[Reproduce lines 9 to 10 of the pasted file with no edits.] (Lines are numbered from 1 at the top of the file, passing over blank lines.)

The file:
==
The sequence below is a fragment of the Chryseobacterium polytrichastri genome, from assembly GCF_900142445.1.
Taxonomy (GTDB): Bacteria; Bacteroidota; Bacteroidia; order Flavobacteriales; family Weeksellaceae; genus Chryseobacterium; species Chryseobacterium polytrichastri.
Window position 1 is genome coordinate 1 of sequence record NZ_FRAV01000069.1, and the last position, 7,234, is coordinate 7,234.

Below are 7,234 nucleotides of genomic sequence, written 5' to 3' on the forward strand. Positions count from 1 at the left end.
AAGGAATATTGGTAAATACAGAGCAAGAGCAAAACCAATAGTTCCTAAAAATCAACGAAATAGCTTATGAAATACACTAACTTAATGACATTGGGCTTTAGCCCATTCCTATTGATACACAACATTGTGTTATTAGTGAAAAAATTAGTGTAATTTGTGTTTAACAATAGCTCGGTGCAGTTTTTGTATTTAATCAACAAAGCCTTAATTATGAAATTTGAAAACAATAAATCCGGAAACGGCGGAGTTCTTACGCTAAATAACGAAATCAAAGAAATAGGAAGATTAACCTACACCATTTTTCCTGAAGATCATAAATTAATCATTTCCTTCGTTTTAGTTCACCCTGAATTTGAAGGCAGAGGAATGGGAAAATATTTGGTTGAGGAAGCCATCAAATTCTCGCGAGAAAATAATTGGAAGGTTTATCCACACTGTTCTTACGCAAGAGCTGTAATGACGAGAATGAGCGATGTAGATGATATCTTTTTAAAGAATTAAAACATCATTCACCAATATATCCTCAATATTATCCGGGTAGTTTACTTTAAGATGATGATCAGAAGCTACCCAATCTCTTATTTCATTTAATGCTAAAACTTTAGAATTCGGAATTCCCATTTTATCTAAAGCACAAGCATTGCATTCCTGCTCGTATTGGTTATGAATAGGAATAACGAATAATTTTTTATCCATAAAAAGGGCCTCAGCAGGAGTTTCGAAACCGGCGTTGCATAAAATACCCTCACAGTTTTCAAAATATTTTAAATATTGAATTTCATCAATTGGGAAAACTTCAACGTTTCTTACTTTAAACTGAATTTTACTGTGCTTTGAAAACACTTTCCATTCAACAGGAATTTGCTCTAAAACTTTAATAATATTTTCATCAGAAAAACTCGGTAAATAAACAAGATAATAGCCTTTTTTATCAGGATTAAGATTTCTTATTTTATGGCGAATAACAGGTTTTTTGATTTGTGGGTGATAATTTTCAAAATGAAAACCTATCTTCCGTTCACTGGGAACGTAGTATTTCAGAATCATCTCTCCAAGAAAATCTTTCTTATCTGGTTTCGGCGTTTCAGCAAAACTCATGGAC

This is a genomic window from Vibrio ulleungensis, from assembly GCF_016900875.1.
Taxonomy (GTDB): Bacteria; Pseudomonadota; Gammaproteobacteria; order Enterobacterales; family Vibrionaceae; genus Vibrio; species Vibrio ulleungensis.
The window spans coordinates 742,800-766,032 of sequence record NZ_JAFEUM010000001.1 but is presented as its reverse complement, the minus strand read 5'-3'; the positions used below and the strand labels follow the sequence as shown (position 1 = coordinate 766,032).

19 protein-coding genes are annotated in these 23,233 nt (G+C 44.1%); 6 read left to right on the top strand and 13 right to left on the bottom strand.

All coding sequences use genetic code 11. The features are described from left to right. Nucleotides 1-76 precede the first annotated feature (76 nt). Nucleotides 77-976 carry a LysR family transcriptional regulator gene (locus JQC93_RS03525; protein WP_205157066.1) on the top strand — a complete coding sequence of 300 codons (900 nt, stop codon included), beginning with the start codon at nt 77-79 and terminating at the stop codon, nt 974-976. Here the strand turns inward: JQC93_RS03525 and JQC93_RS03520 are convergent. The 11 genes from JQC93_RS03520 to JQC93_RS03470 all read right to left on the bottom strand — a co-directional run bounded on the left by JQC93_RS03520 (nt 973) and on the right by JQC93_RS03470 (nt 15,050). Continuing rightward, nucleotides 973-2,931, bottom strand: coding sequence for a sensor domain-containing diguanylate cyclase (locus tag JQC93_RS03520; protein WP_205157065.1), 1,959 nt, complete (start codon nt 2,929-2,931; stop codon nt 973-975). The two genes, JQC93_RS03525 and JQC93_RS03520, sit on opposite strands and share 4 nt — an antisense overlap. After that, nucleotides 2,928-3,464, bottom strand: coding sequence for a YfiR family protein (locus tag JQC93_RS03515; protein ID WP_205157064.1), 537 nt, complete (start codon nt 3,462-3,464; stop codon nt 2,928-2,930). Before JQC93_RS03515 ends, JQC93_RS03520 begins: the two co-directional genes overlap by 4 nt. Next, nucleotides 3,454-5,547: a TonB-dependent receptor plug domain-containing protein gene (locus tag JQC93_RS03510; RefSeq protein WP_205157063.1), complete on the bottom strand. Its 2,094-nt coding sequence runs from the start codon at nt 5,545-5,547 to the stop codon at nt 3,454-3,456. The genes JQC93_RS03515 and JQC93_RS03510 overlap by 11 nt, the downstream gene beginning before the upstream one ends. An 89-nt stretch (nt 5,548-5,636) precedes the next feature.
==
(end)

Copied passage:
19 protein-coding genes are annotated in these 23,233 nt (G+C 44.1%); 6 read left to right on the top strand and 13 right to left on the bottom strand.

All coding sequences use genetic code 11. The features are described from left to right. Nucleotides 1-76 precede the first annotated feature (76 nt). Nucleotides 77-976 carry a LysR family transcriptional regulator gene (locus JQC93_RS03525; protein WP_205157066.1) on the top strand — a complete coding sequence of 300 codons (900 nt, stop codon included), beginning with the start codon at nt 77-79 and terminating at the stop codon, nt 974-976. Here the strand turns inward: JQC93_RS03525 and JQC93_RS03520 are convergent. The 11 genes from JQC93_RS03520 to JQC93_RS03470 all read right to left on the bottom strand — a co-directional run bounded on the left by JQC93_RS03520 (nt 973) and on the right by JQC93_RS03470 (nt 15,050). Continuing rightward, nucleotides 973-2,931, bottom strand: coding sequence for a sensor domain-containing diguanylate cyclase (locus tag JQC93_RS03520; protein WP_205157065.1), 1,959 nt, complete (start codon nt 2,929-2,931; stop codon nt 973-975). The two genes, JQC93_RS03525 and JQC93_RS03520, sit on opposite strands and share 4 nt — an antisense overlap. After that, nucleotides 2,928-3,464, bottom strand: coding sequence for a YfiR family protein (locus tag JQC93_RS03515; protein ID WP_205157064.1), 537 nt, complete (start codon nt 3,462-3,464; stop codon nt 2,928-2,930). Before JQC93_RS03515 ends, JQC93_RS03520 begins: the two co-directional genes overlap by 4 nt. Next, nucleotides 3,454-5,547: a TonB-dependent receptor plug domain-containing protein gene (locus tag JQC93_RS03510; RefSeq protein WP_205157063.1), complete on the bottom strand. Its 2,094-nt coding sequence runs from the start codon at nt 5,545-5,547 to the stop codon at nt 3,454-3,456. The genes JQC93_RS03515 and JQC93_RS03510 overlap by 11 nt, the downstream gene beginning before the upstream one ends. An 89-nt stretch (nt 5,548-5,636) precedes the next feature.